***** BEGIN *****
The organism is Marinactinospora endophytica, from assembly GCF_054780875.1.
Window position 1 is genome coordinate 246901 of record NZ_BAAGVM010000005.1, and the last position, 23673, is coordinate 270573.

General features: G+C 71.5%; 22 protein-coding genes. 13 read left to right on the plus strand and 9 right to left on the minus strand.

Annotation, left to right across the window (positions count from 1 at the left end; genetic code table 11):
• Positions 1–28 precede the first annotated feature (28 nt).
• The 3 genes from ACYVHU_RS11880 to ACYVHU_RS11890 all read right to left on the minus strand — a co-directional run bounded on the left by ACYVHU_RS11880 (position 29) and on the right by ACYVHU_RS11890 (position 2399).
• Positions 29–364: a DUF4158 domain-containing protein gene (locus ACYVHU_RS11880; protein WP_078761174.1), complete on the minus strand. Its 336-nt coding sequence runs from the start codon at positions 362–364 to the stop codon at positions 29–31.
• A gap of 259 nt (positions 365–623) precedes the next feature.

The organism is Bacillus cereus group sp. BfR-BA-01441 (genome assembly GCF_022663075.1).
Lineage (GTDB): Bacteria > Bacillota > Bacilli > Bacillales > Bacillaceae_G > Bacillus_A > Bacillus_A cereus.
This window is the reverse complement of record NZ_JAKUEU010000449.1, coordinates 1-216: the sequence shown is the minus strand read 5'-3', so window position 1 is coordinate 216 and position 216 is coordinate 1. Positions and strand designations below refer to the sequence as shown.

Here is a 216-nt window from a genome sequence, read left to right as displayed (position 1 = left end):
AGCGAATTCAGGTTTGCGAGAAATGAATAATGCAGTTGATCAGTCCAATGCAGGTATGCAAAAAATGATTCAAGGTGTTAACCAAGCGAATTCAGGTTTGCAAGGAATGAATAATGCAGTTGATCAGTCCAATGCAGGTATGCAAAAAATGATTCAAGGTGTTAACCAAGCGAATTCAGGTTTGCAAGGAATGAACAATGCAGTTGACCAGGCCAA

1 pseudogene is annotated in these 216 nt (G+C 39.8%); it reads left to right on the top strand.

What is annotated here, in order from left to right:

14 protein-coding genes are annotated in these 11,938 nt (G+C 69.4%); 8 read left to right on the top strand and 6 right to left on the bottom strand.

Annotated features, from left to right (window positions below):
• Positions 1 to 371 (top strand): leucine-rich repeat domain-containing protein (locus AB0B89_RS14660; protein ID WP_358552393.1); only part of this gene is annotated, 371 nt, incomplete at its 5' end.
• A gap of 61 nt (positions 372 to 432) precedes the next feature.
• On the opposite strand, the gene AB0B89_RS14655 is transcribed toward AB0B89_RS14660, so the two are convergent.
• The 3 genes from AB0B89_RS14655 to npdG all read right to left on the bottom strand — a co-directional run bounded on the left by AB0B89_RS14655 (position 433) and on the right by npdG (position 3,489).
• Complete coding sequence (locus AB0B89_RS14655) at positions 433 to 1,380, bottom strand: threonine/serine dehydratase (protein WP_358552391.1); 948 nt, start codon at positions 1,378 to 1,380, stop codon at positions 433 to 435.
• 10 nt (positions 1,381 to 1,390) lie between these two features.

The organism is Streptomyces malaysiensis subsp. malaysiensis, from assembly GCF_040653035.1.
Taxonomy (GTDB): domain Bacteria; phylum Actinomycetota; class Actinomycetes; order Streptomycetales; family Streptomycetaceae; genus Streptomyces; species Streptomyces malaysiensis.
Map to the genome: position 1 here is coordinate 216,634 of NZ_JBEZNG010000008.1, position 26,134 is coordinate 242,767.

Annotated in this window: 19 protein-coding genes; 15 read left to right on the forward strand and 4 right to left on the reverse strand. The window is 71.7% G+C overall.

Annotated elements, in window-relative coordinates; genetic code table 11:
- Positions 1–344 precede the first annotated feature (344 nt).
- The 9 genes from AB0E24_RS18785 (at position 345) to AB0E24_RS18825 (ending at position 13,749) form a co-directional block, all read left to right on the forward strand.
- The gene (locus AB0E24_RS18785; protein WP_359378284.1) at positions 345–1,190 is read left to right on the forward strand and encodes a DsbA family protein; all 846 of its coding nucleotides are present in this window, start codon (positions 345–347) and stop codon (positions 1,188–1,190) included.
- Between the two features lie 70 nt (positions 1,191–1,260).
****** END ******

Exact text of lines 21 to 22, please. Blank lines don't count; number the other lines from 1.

• The 3 genes from AB0B89_RS14655 to npdG all read right to left on the bottom strand — a co-directional run bounded on the left by AB0B89_RS14655 (position 433) and on the right by npdG (position 3,489).
• Complete coding sequence (locus AB0B89_RS14655) at positions 433 to 1,380, bottom strand: threonine/serine dehydratase (protein WP_358552391.1); 948 nt, start codon at positions 1,378 to 1,380, stop codon at positions 433 to 435.